10 “Go up through her vine rows and destroy, but make not a full end; strip away her branches, for they are not the LORD’s.”
God will “strip away her branches” due to idolatry. Thus, fruit would appear to be obedience or faithfulness.
Similar is —
(Eze 15:2-6 ESV) 2 “Son of man, how does the wood of the vine surpass any wood, the vine branch that is among the trees of the forest? 3 Is wood taken from it to make anything? Do people take a peg from it to hang any vessel on it? 4 Behold, it is given to the fire for fuel. When the fire has consumed both ends of it, and the middle of it is charred, is it useful for anything? 5 Behold, when it was whole, it was used for nothing. How much less, when the fire has consumed it and it is charred, can it ever be used for anything! 6 Therefore thus says the Lord GOD: Like the wood of the vine among the trees of the forest, which I have given to the fire for fuel, so have I given up the inhabitants of Jerusalem.”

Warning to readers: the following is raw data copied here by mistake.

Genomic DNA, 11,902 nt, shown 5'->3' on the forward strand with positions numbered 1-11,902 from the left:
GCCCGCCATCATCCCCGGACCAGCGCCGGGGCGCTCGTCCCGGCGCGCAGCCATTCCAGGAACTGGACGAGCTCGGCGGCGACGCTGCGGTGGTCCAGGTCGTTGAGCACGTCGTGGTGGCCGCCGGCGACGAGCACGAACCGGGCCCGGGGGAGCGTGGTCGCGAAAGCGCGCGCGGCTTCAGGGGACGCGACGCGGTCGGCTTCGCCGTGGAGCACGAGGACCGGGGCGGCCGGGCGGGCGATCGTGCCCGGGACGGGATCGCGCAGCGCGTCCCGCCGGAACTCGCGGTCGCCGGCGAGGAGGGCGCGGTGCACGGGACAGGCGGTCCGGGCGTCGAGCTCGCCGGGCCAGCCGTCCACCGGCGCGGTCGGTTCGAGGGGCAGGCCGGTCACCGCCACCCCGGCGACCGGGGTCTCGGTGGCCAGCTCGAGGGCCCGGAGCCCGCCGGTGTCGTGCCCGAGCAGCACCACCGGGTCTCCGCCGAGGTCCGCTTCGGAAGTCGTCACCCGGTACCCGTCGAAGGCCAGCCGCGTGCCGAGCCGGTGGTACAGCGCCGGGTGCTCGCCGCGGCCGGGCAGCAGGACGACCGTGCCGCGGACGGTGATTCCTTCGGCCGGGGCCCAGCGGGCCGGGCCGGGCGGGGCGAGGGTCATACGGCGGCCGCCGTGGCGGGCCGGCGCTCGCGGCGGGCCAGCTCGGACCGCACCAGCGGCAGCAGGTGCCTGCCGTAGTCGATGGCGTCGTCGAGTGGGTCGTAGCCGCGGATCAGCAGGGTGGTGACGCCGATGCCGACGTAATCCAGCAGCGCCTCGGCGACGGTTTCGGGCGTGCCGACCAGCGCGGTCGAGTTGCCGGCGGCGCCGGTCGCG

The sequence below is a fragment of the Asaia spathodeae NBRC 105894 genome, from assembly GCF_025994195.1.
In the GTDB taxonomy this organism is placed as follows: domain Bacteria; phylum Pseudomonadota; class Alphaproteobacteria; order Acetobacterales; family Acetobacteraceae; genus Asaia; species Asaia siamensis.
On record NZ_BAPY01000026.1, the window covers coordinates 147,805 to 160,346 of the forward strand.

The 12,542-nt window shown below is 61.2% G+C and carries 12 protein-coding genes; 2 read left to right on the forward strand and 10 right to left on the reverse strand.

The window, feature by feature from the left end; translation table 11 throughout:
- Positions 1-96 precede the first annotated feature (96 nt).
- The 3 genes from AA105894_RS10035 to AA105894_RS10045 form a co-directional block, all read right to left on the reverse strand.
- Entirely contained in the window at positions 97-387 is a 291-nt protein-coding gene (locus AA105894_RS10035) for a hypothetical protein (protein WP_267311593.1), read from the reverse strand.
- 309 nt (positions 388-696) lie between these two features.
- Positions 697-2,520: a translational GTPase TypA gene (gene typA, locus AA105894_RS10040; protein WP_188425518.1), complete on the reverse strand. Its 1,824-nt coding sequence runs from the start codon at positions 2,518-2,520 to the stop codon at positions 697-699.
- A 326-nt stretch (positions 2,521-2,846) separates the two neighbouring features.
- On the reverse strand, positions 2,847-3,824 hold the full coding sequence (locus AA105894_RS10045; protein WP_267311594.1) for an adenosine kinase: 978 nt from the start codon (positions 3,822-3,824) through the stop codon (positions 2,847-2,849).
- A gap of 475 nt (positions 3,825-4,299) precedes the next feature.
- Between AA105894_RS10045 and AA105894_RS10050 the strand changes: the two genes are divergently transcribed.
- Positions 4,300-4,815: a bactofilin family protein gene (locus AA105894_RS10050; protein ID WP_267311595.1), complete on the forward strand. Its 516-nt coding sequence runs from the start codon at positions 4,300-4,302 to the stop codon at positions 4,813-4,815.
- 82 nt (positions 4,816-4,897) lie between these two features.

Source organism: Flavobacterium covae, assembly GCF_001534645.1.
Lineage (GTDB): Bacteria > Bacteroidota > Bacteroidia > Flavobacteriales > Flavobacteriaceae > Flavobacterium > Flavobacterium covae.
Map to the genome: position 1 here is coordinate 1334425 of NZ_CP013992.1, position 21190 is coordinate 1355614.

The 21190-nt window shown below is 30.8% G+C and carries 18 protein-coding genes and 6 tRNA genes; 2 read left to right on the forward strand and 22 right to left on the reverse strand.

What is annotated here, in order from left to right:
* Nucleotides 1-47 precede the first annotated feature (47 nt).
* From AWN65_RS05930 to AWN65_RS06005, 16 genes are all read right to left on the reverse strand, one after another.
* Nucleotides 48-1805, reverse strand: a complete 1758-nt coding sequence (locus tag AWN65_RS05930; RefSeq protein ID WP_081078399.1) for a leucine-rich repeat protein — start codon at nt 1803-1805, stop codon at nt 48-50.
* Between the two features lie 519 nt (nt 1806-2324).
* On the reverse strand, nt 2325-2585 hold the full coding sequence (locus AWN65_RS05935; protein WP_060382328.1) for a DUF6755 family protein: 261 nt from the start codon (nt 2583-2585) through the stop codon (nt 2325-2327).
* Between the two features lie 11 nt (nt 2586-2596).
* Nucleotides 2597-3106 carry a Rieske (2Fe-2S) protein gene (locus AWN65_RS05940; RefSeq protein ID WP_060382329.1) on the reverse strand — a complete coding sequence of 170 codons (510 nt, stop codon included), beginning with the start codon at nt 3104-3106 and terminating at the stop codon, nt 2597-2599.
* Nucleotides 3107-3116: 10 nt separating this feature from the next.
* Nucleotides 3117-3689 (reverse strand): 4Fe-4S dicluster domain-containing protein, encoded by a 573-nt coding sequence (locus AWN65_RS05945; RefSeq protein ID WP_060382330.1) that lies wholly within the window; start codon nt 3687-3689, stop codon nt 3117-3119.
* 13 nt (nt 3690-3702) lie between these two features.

Since the wood of the branches is of no value, it’s good only for the fire. In short, to avoid the fire, the Vine must produce something of value to the Vinedresser.
Although the vine of Israel was destroyed by the Babylonians, Zechariah promises better things for the remnant that survives the Exile —
(Zec 8:11-12 ESV) 11 But now I will not deal with the remnant of this people as in the former days, declares the LORD of hosts. 12 For there shall be a sowing of peace. The vine shall give its fruit, and the ground shall give its produce, and the heavens shall give their dew. And I will cause the remnant of this people to possess all these things.
In short, the fruit of the vine is obedience to God, covenant faithfulness — the opposite of rebellion, which leads to fire and death.
He’s also likely thinking of —